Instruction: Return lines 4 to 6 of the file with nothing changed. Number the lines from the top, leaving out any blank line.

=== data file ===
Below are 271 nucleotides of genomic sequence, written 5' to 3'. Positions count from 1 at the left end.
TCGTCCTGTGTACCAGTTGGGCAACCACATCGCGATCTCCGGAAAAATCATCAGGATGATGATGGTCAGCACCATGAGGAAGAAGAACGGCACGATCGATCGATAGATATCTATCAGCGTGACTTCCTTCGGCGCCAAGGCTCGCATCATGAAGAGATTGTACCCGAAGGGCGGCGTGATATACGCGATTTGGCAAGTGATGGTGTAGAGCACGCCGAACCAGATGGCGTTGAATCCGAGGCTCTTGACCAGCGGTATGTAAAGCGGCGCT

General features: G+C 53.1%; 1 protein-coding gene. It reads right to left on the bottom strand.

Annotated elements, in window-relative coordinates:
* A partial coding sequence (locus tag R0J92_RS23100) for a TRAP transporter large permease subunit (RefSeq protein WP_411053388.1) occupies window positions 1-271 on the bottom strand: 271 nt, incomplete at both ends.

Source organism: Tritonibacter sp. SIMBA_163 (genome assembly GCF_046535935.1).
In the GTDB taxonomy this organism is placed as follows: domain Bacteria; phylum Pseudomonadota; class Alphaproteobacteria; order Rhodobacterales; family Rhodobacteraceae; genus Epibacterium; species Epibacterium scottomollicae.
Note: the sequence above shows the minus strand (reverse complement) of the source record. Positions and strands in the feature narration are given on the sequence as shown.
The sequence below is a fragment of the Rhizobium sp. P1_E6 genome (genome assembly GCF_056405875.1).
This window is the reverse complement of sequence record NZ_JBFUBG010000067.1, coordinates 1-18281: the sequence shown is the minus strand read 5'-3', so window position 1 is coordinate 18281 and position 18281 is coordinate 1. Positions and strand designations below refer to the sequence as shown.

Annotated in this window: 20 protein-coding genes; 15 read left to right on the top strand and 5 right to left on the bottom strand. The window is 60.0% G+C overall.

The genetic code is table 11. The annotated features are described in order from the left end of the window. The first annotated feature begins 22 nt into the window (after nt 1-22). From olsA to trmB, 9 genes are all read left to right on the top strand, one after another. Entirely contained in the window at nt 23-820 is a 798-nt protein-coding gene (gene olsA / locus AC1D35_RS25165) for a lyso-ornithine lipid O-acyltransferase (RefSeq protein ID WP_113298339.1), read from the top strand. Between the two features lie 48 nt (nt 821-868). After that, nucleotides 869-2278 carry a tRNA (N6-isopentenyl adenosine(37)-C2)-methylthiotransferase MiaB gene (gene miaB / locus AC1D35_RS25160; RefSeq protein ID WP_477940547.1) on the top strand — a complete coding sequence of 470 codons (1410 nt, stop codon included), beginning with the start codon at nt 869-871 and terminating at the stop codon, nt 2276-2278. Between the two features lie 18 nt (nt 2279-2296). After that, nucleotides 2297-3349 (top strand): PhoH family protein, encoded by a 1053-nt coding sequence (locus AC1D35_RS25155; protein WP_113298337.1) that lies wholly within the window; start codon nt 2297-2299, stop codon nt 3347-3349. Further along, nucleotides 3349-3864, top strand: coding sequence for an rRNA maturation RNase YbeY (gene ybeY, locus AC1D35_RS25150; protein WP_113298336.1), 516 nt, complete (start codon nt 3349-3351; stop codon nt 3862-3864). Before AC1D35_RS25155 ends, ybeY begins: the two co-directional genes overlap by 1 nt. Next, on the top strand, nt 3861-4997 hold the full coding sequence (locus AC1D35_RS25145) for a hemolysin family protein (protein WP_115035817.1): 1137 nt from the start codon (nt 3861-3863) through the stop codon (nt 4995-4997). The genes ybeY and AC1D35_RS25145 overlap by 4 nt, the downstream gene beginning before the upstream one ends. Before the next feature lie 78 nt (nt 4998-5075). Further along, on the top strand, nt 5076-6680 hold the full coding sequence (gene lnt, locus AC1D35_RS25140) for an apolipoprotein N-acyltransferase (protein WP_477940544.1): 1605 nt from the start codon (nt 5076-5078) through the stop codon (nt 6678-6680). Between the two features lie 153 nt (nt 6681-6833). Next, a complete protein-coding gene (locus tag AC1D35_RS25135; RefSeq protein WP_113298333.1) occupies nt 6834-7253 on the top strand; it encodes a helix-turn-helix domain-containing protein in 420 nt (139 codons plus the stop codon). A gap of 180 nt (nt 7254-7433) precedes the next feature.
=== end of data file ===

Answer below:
Annotated elements, in window-relative coordinates:
* A partial coding sequence (locus tag R0J92_RS23100) for a TRAP transporter large permease subunit (RefSeq protein WP_411053388.1) occupies window positions 1-271 on the bottom strand: 271 nt, incomplete at both ends.

Source organism: Tritonibacter sp. SIMBA_163 (genome assembly GCF_046535935.1).